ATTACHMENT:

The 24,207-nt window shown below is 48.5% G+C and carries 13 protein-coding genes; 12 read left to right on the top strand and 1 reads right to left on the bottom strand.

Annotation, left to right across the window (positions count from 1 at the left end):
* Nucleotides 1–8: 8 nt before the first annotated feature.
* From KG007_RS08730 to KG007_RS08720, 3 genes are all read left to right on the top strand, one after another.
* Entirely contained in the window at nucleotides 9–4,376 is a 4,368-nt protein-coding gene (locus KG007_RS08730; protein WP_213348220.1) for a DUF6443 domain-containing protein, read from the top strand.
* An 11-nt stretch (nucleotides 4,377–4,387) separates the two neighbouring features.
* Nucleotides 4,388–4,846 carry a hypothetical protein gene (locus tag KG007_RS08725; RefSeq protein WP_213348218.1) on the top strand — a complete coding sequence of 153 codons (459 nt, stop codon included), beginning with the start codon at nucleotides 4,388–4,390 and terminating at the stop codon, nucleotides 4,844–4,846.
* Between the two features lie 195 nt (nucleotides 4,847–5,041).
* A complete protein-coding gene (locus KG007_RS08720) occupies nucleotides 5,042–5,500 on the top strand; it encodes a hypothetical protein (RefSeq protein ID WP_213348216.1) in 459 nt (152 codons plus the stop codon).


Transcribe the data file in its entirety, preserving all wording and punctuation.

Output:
The 24,207-nt window shown below is 48.5% G+C and carries 13 protein-coding genes; 12 read left to right on the top strand and 1 reads right to left on the bottom strand.

Annotation, left to right across the window (positions count from 1 at the left end):
* Nucleotides 1–8: 8 nt before the first annotated feature.
* From KG007_RS08730 to KG007_RS08720, 3 genes are all read left to right on the top strand, one after another.
* Entirely contained in the window at nucleotides 9–4,376 is a 4,368-nt protein-coding gene (locus KG007_RS08730; protein WP_213348220.1) for a DUF6443 domain-containing protein, read from the top strand.
* An 11-nt stretch (nucleotides 4,377–4,387) separates the two neighbouring features.
* Nucleotides 4,388–4,846 carry a hypothetical protein gene (locus tag KG007_RS08725; RefSeq protein WP_213348218.1) on the top strand — a complete coding sequence of 153 codons (459 nt, stop codon included), beginning with the start codon at nucleotides 4,388–4,390 and terminating at the stop codon, nucleotides 4,844–4,846.
* Between the two features lie 195 nt (nucleotides 4,847–5,041).
* A complete protein-coding gene (locus KG007_RS08720) occupies nucleotides 5,042–5,500 on the top strand; it encodes a hypothetical protein (RefSeq protein ID WP_213348216.1) in 459 nt (152 codons plus the stop codon).